Critics hailed Anderson as a crossover sensation, but she says that was never her goal.
"I didn't want to be in the pop world," she explains. Instead, she focused on creating multimedia performance works that defied easy categorization – there was a traveling show based on Moby Dick, and an exploration of time and space set in motion by her experiences as NASA's first (and only) artist in residence.
She also worked with a diverse range of artists, such as the choreographer Trisha Brown and the composer Philip Glass, who has known Anderson since the early 1970s and describes her as one of his oldest friends. Glass says he has always considered performing to be Anderson's strongest suit, and praises her ability to improvise intuitively.
One of Anderson's most significant creative partners was her husband, the late rock icon Lou Reed, whom she met in 1992 at a music festival in Munich organized by John Zorn. She credits Reed for inspiring her all-in approach to her work, which was "so much a part of the fabric of [their] life, making things and doing things, and having fun and being curious."
She also brought that sensibility to her collaboration with Kronos Quartet, says founder David Harrington, who describes improv sessions at her studio that would last for hours at a stretch. Anderson would record every note, Harrington recalls, and then analyze the results in preparation for their next meeting. "It was like being in a laboratory," Harrington says. "She would look into the microscope and see things we didn't see or hear."
Anderson was interested in how things that start out as one thing can become something else. After Hurricane Sandy flooded her basement in 2012, decades of lost belongings surfaced in the music, referenced in the song "Everything is Floating." When Reed died the following year, that devastating loss also became part of their work.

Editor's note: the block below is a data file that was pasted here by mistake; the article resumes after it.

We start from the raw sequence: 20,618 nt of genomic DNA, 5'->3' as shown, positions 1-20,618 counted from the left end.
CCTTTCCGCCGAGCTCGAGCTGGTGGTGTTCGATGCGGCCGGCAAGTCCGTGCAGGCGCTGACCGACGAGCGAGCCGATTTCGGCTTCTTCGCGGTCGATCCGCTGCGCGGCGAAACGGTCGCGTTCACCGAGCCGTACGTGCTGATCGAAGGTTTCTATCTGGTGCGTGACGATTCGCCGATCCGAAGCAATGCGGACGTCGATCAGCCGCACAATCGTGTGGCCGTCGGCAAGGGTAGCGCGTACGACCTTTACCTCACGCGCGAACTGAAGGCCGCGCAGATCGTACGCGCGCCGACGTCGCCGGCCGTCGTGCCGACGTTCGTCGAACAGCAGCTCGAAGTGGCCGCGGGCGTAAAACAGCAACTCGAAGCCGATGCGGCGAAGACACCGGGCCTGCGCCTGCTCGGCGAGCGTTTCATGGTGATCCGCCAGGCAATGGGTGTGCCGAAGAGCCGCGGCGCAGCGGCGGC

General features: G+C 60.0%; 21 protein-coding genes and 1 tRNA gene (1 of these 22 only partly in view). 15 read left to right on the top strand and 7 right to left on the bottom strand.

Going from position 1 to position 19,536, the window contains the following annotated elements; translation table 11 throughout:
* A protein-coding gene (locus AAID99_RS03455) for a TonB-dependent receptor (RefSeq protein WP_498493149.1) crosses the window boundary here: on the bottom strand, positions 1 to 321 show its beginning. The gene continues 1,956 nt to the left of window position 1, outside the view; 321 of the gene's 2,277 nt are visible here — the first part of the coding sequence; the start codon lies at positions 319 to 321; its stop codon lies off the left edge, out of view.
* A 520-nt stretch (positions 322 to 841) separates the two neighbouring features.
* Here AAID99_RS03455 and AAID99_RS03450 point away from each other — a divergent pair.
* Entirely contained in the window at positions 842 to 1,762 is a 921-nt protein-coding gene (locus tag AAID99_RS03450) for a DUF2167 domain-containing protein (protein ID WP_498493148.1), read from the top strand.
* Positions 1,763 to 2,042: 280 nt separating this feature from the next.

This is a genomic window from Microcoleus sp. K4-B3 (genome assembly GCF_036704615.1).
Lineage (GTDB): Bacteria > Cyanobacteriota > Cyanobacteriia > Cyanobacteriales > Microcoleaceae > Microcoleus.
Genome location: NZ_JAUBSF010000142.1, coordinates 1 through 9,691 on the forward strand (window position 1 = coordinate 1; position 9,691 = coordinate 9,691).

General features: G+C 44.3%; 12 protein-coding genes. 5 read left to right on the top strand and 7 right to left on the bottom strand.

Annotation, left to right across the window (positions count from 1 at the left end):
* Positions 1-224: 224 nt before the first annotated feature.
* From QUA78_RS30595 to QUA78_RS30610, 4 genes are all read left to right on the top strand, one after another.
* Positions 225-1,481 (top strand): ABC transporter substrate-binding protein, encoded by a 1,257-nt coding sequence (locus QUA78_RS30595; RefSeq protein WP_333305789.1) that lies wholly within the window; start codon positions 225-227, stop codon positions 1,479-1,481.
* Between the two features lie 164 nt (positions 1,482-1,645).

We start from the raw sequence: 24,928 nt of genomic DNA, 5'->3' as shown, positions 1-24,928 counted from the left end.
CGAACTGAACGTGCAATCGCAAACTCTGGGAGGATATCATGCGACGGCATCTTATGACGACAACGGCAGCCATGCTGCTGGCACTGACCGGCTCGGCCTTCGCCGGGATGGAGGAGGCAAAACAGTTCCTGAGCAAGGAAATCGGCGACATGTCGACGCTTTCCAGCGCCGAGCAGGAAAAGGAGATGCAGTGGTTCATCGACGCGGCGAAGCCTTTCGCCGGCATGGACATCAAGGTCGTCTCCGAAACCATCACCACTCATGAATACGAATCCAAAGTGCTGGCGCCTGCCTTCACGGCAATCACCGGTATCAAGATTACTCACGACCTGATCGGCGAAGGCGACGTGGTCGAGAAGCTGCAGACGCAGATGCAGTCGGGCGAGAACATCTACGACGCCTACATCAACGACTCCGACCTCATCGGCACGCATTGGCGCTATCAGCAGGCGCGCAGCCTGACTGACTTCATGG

"Her voice and the way she inflected the words changed," recalls Harrington, "and became deeper, and deeper, and deeper."
Anderson and Kronos Quartet won a Grammy for their 2018 album, Landfall. Since then she's remained attuned to questions of transience, imagining what it's like to fall through time into other worlds. As the recipient of Harvard's Charles Eliot Norton Professorship in Poetry, she currently is presenting an ongoing series of remote lectures. A major retrospective of her multimedia work, Laurie Anderson: The Weather, is slated to open at the Hirshhorn as soon as the pandemic allows.
The writer and critic Jonathan Cott recalls a recent conversation with Anderson about Tolstoy's use of defamiliarization. Her response was there's no need to "make it strange," because so much of life already is. As if to prove her point, not long before Big Science returned to circulation as a blood-red vinyl LP on April 9, Anderson went to New York's Javits Center to receive a vaccine shot — and left with a sticker bearing a striking visual similarity to the record sleeve of "O Superman."